So, here’s what I have to say to all those critics who call us formulaic and tell us to think outside the box: formulas exist for a reason. They work. If you want us to challenge the formula then you better be prepared to explain the dip in our popularity and our sales. If you don’t want to do that then please get off your formula soap box.
Monday, February 6, 2012
Last week, I wrote a sorrow filled article discussing the woes of my latest rejection. It was a particularly bitter pill to swallow given that I’d gotten closer to that offer of representation than I’d ever been before. In fact, it was such a blow that I publicly contemplated my desire to continue pursuing this dream. The amount of feedback I received on this subject was astounding.
As expected my family and close friends all gave me the pep talk. You know the one I mean. It goes something along the lines of not giving up and how hard it is to make something worthwhile happen. Given the closeness of our relationship, I’d expect that reaction. I think it’s safe to say I’d even be a little offended if I didn’t get that pep talk. It would be somewhat amusing to have one of my family or dear friends tell me to go ahead and throw in the towel if I want to. Of course, they didn’t and I wasn’t surprised.
It was the reactions of my devoted fans that warmed my heart. For those of you who are wondering how it’s possible to have fans when mainstream publication has thus far eluded me should refer to my prior posts about my online publications. Countless fans, who don’t know me personally and have no emotional investment in my happiness, boosted my ego by sending me messages expressing shock and disappointment that I’d been rejected. So many of them have long asked for my books to be in print so they can own copies to hold in their hands, and they couldn’t believe I’d been denied that opportunity once again. Like my family and friends, they encouraged me not to give up, but it was more in the form of very flattering begging.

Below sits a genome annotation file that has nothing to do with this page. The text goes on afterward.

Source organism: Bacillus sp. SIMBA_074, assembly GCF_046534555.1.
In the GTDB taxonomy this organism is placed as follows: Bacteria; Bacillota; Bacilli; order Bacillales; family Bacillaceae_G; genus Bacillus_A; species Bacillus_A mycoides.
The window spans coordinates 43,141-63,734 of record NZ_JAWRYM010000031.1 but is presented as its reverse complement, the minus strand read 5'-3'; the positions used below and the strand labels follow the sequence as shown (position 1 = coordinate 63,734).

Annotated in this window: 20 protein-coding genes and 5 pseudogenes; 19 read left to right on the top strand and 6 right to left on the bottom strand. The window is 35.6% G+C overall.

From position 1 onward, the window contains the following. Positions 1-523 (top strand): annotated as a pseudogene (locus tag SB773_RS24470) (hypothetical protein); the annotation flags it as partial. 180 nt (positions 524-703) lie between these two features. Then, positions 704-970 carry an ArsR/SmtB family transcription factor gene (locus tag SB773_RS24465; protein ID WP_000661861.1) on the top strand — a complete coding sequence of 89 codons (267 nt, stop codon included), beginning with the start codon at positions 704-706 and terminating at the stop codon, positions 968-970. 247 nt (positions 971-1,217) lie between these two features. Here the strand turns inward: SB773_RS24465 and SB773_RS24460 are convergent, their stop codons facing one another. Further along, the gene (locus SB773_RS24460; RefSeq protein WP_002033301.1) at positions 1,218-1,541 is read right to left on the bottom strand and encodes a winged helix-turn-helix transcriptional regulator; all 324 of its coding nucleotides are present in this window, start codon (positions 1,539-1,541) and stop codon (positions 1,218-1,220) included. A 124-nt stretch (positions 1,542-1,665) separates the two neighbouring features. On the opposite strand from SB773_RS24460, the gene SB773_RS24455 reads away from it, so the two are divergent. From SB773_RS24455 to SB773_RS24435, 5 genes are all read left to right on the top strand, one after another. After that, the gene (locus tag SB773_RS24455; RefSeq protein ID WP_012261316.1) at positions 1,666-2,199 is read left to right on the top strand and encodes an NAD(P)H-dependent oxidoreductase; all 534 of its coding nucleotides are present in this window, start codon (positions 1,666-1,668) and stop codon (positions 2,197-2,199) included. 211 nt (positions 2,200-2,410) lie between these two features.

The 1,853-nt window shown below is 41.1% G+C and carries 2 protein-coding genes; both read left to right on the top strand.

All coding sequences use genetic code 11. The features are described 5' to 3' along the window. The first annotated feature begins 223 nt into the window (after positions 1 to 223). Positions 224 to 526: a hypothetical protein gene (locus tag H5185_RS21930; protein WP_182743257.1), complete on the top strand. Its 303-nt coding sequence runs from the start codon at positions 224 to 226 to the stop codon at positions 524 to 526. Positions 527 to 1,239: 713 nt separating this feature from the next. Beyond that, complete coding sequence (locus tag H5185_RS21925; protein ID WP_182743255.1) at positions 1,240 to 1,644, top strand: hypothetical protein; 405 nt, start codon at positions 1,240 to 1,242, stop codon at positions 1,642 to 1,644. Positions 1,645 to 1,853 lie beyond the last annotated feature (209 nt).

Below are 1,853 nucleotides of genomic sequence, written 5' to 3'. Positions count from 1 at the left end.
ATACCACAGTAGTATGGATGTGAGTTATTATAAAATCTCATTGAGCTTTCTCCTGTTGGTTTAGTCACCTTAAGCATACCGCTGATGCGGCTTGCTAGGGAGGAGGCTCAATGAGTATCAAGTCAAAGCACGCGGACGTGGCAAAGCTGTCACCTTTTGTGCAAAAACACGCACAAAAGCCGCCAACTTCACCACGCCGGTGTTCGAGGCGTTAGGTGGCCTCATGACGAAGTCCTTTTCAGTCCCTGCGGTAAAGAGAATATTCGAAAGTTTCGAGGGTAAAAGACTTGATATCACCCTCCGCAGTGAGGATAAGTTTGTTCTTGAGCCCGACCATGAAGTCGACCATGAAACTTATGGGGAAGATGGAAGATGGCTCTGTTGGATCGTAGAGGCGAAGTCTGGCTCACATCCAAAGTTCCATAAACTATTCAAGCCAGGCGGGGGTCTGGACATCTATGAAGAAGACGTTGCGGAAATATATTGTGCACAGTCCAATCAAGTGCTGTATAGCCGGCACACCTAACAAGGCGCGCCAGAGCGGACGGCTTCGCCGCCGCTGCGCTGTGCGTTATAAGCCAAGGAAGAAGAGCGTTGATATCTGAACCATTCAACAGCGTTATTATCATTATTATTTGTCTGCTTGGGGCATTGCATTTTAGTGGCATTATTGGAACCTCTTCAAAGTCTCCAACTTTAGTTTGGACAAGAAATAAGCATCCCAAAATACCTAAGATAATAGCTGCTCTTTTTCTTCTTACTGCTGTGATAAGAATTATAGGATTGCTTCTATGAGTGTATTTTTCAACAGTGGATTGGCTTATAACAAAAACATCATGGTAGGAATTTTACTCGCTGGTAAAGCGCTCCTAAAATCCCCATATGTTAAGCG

With as down as the rejection had me last week, it was wonderful to hear so many kind words from total strangers. Whether or not it’s caused me to reconsider my decision not to pursue mainstream publication remains to be seen. I’ve always said it’s not in me to quit, and I’ve been saying this with regard to this particular dream for seven years now. There are days, like the one I had last week, in which I feel as though I really will die trying to make this dream a reality.
At any rate, the lavish praise from the fans reminded me of something. Although writing makes me happy, I truly write for them. I don’t write for an agent or a publisher or the norm of society. They demand my writing and I supply. It’s a simple as that.
No matter why I write or what I decide, one thing’s certain. Their ego strokes were just what I needed. Thanks everyone!